Updated on: Jan 13th, 2022
3 min read
Mutual funds aim to meet the needs of various types of investors. As a result, there are several investment goals, risk exposure, and asset allocation strategies to choose from. Today, we’ll discuss a form of mutual fund called multi-asset allocation funds. Let’s look at what they are and what you should do before adding them to your portfolio.
A multi-asset allocation fund diversifies across asset groups by investing in different securities. Equity, debt, and gold are the most common asset groups in which these schemes invest.
The fund manager will dynamically allocate investments in these asset classes based on how the economy and markets operate. If the stock markets are bullish, for example, the fund manager can increase the portfolio’s exposure to equity-related instruments while reducing the exposure to debt instruments.
Since the returns are not based on a single asset class, the portfolio has a better opportunity to generate risk-adjusted returns and weather volatility.
Diversified schemes aren’t always feasible
According to the Securities and Exchange Board of India (SEBI), a multi-asset allocation fund must invest in at least three asset groups with a minimum allocation of 10% in each.
Although investors may gain exposure to three asset classes by investing in a single scheme, the 10% minimum limit can jeopardise the diversification aspect. If the fund manager is negative about the economy, the portfolio might have a higher allocation to gold-related investments and a lower allocation to equity and/or debt.
They aren’t a viable choice for diversifying individual portfolios
An investor’s portfolio diversification varies from that of a mutual fund scheme. As a mutual fund, like an individual investor, seeks to achieve an investment goal by managing risks, the fund manager and a committed team of professionals to ensure that the targets are reached.
Individual investors, on the other hand, must maintain portfolio diversification by investing in assets with low correlation to one another. This means that even though one asset class performs well, the other is not affected.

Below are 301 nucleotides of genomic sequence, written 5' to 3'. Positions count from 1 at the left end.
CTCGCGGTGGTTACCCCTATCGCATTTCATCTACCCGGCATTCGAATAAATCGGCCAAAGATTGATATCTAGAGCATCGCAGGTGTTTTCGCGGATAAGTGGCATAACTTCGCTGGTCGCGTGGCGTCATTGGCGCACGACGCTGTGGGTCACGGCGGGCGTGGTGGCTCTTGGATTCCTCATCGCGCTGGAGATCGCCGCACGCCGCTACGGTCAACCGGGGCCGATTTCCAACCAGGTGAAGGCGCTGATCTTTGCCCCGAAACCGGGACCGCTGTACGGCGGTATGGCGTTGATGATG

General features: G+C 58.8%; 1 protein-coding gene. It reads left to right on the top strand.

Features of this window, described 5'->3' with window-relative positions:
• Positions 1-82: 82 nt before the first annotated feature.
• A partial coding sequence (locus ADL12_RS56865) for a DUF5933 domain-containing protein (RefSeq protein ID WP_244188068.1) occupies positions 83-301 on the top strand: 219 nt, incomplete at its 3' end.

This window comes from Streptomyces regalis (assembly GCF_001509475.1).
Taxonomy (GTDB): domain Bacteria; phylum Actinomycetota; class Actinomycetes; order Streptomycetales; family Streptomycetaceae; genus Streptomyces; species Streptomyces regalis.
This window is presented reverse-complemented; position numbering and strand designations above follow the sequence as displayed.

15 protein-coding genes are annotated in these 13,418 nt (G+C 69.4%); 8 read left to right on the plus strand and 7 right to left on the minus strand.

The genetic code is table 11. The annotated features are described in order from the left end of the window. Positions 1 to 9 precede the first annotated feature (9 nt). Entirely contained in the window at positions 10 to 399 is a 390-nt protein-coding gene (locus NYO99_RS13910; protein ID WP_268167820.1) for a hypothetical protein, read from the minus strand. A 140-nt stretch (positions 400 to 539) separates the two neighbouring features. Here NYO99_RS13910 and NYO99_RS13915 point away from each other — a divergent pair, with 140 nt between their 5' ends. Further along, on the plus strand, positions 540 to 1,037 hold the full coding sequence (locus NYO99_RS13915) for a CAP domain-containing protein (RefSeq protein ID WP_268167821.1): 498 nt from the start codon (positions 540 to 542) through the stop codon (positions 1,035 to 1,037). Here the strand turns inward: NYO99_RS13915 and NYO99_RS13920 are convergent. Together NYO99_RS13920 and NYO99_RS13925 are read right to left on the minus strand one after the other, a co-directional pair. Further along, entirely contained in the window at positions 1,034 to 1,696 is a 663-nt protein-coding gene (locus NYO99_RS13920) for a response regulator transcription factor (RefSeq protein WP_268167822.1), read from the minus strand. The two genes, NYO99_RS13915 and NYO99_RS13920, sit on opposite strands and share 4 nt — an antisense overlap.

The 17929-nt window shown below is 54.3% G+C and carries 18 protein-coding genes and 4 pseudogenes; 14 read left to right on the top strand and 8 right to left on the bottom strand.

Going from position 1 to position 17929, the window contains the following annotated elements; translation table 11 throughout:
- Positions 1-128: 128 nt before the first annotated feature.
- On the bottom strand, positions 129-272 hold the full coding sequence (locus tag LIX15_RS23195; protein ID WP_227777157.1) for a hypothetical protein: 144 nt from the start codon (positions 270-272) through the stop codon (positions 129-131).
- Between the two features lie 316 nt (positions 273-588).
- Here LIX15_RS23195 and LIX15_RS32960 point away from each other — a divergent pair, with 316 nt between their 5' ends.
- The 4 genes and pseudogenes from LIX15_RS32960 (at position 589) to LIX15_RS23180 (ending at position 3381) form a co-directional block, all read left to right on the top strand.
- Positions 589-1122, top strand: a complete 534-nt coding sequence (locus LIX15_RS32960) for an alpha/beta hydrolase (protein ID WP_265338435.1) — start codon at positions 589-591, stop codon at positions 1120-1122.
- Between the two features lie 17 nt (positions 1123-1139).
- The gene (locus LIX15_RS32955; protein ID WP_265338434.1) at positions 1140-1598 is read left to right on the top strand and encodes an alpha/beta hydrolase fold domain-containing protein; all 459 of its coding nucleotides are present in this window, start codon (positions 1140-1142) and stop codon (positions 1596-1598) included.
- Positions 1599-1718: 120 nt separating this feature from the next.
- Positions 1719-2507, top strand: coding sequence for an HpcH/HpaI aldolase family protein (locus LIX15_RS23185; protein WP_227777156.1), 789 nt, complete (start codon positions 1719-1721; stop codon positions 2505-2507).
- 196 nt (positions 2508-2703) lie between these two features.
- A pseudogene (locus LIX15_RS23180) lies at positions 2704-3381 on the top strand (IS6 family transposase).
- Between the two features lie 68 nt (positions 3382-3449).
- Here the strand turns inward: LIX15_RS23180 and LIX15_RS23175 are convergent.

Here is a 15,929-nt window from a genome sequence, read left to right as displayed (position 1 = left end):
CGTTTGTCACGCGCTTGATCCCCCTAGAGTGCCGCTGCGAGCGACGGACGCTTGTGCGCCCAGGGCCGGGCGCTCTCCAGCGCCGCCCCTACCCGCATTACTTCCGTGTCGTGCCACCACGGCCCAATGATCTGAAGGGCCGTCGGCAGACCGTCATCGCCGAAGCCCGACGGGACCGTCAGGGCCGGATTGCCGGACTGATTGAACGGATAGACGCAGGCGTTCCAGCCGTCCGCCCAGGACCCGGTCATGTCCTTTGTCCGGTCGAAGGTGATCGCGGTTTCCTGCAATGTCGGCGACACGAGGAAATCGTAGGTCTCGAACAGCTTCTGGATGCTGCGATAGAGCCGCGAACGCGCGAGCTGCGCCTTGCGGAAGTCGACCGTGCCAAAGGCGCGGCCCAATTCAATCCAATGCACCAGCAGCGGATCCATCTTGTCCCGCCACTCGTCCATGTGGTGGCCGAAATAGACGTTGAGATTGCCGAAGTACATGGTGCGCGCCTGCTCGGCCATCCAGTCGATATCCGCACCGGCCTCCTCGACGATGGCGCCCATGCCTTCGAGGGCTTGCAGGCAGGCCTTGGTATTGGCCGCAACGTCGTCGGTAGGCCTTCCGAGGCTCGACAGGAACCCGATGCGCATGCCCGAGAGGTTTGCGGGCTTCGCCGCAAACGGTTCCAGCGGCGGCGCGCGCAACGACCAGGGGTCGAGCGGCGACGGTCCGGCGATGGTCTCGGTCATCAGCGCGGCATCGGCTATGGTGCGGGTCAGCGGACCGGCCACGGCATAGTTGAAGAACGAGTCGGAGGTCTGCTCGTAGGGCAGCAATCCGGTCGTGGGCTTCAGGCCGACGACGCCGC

Further, a multi-asset allocation fund does not allow investors to achieve style diversification like value or growth, market capitalisation-based diversification, etc.
Since there is no requirement for multi-asset allocation funds to retain more than 65% of their assets in debt or equity, the taxation of these funds varies by the scheme. While most tax-conscious investors prefer equity funds, it is crucial to carefully read the scheme-related documents to understand how the fund house plans to place equity in its portfolio.
The performance of these funds is strongly affected by the fund manager
A fund manager’s position in a multi-asset allocation fund is essential, just like in any other active mutual fund. This is because the scheme has no particular investment style. For example, the scheme may decide to invest about 30% of its assets in equity-related instruments. Still, the fund manager may choose stocks from any sector or market capitalisation because there is no predetermined investment style.
Multi-asset allocation funds can be an outstanding addition to any investor’s portfolio if the scheme is carefully selected. If portfolio diversification is desired, investors must determine whether to use a scheme that invests in several assets or take on the burden of investing in various assets themselves. If the former is the case, the guidelines outlined above will help them choose the best scheme for their needs.